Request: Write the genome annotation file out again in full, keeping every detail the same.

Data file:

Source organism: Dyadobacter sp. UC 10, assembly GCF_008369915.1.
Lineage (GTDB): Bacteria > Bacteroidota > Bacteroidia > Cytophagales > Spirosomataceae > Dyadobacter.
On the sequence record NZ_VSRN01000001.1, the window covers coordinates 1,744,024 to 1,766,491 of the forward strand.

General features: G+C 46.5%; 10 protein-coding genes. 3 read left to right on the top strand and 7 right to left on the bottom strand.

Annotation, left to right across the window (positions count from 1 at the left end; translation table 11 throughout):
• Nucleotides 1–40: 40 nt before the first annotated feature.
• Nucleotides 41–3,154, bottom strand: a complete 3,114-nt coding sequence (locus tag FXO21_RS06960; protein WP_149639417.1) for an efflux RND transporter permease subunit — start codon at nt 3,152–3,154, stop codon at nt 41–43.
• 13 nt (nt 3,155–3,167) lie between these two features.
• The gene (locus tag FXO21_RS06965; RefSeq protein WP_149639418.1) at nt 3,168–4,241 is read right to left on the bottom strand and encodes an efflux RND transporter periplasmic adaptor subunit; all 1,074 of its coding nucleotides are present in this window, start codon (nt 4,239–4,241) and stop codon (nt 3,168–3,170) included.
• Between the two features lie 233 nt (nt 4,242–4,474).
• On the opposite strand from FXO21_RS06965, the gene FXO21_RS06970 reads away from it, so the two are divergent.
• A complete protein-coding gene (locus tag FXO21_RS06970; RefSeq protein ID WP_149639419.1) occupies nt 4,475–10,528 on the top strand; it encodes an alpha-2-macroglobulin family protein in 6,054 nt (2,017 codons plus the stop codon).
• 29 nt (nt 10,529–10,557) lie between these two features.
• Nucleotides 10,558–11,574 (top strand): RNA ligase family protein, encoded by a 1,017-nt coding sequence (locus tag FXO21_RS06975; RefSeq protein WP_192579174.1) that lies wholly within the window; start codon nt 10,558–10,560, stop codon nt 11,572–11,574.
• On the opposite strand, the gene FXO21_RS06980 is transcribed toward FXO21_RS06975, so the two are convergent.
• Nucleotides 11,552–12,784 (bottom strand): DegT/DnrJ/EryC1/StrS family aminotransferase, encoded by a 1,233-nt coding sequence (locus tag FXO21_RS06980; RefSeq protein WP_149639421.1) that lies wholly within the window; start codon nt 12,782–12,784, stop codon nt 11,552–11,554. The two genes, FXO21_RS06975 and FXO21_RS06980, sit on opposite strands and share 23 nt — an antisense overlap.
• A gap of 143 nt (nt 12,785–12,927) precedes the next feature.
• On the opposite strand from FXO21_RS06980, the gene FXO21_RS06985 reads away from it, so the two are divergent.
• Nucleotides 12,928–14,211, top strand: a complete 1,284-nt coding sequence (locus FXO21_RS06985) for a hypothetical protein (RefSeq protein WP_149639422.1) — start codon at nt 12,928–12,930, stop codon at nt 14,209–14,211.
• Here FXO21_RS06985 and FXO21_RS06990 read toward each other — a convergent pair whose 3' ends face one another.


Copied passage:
Source organism: Dyadobacter sp. UC 10, assembly GCF_008369915.1.
Lineage (GTDB): Bacteria > Bacteroidota > Bacteroidia > Cytophagales > Spirosomataceae > Dyadobacter.
On the sequence record NZ_VSRN01000001.1, the window covers coordinates 1,744,024 to 1,766,491 of the forward strand.

General features: G+C 46.5%; 10 protein-coding genes. 3 read left to right on the top strand and 7 right to left on the bottom strand.

Annotation, left to right across the window (positions count from 1 at the left end; translation table 11 throughout):
• Nucleotides 1–40: 40 nt before the first annotated feature.
• Nucleotides 41–3,154, bottom strand: a complete 3,114-nt coding sequence (locus tag FXO21_RS06960; protein WP_149639417.1) for an efflux RND transporter permease subunit — start codon at nt 3,152–3,154, stop codon at nt 41–43.
• 13 nt (nt 3,155–3,167) lie between these two features.
• The gene (locus tag FXO21_RS06965; RefSeq protein WP_149639418.1) at nt 3,168–4,241 is read right to left on the bottom strand and encodes an efflux RND transporter periplasmic adaptor subunit; all 1,074 of its coding nucleotides are present in this window, start codon (nt 4,239–4,241) and stop codon (nt 3,168–3,170) included.
• Between the two features lie 233 nt (nt 4,242–4,474).
• On the opposite strand from FXO21_RS06965, the gene FXO21_RS06970 reads away from it, so the two are divergent.
• A complete protein-coding gene (locus tag FXO21_RS06970; RefSeq protein ID WP_149639419.1) occupies nt 4,475–10,528 on the top strand; it encodes an alpha-2-macroglobulin family protein in 6,054 nt (2,017 codons plus the stop codon).
• 29 nt (nt 10,529–10,557) lie between these two features.
• Nucleotides 10,558–11,574 (top strand): RNA ligase family protein, encoded by a 1,017-nt coding sequence (locus tag FXO21_RS06975; RefSeq protein WP_192579174.1) that lies wholly within the window; start codon nt 10,558–10,560, stop codon nt 11,572–11,574.
• On the opposite strand, the gene FXO21_RS06980 is transcribed toward FXO21_RS06975, so the two are convergent.
• Nucleotides 11,552–12,784 (bottom strand): DegT/DnrJ/EryC1/StrS family aminotransferase, encoded by a 1,233-nt coding sequence (locus tag FXO21_RS06980; RefSeq protein WP_149639421.1) that lies wholly within the window; start codon nt 12,782–12,784, stop codon nt 11,552–11,554. The two genes, FXO21_RS06975 and FXO21_RS06980, sit on opposite strands and share 23 nt — an antisense overlap.
• A gap of 143 nt (nt 12,785–12,927) precedes the next feature.
• On the opposite strand from FXO21_RS06980, the gene FXO21_RS06985 reads away from it, so the two are divergent.
• Nucleotides 12,928–14,211, top strand: a complete 1,284-nt coding sequence (locus FXO21_RS06985) for a hypothetical protein (RefSeq protein WP_149639422.1) — start codon at nt 12,928–12,930, stop codon at nt 14,209–14,211.
• Here FXO21_RS06985 and FXO21_RS06990 read toward each other — a convergent pair whose 3' ends face one another.